Safe drinking water is essential to health and everyday functioning. Unfortunately, drinking water supplies are under constant threat and are becoming ever scarcer. Private individuals and water suppliers whose drinking water has been contaminated often need legal representation to ensure that their rights are protected and that they are compensated for any harm that has been imposed or is threatened. Our firm has been involved in precedent-setting cases involving highly contaminated drinking water and has fought to secure effective alternate water and long-term treatment, and to ensure that those responsible were held accountable. See more in our representative Cases. Through these efforts, we have developed substantial knowledge of the environmental, scientific and legal issues involved in bringing a successful contaminated drinking water case.


Our firm’s work led to the first-of-its-kind sewer back-up program in Hamilton County, Ohio designed to compensate victims of sewer backup events. Due to decades of experience working on illegal sewer overflows, we are intimately familiar with the process of assessing the causes of sewage backups and gathering the evidence necessary to determine whether the backup was the fault of a governmental entity. If you believe you may have been impacted by a potential sewage backup, we are available to evaluate litigation options. In particular, if you are a resident of Hamilton County, Ohio, we are available to evaluate whether you can pursue a claim under the Sewer Backup Program or should instead consider a claim in state court.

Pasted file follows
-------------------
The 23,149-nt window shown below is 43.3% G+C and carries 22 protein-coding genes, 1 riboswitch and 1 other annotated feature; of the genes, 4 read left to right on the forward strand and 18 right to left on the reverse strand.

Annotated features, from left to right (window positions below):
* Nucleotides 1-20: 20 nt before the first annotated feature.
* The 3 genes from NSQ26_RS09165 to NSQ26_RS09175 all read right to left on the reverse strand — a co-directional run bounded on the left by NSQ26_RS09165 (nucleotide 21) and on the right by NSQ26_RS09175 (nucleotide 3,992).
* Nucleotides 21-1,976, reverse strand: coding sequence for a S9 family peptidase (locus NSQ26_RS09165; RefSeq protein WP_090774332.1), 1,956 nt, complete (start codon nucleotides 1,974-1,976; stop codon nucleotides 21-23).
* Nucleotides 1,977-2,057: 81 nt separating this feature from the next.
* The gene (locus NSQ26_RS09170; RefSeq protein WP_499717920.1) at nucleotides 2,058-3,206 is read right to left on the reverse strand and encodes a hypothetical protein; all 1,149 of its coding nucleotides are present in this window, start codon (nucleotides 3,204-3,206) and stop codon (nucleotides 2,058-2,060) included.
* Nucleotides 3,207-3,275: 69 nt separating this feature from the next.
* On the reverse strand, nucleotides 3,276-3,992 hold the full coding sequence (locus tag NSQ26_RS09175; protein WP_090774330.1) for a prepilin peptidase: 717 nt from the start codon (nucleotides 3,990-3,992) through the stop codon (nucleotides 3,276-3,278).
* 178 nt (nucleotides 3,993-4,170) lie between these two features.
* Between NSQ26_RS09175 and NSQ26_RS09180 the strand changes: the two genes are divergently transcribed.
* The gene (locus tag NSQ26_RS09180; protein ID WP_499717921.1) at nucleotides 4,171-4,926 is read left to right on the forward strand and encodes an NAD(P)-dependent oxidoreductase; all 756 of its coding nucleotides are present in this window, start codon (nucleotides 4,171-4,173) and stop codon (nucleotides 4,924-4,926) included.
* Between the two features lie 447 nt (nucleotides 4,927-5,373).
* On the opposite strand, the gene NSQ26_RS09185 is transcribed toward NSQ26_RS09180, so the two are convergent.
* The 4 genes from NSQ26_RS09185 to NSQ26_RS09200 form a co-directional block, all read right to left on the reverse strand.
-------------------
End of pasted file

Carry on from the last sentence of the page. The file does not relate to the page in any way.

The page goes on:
Our firm has helped private citizens and groups challenge unlawful regulatory actions, including environmental permits for landfills and administrative rules. Through the years we have successfully challenged such administrative actions by guiding citizen participation in the administrative process, working with experts to draft written comments, representing clients at public hearings, and appealing permit decisions before administrative boards and in state and federal courts. For example, we have: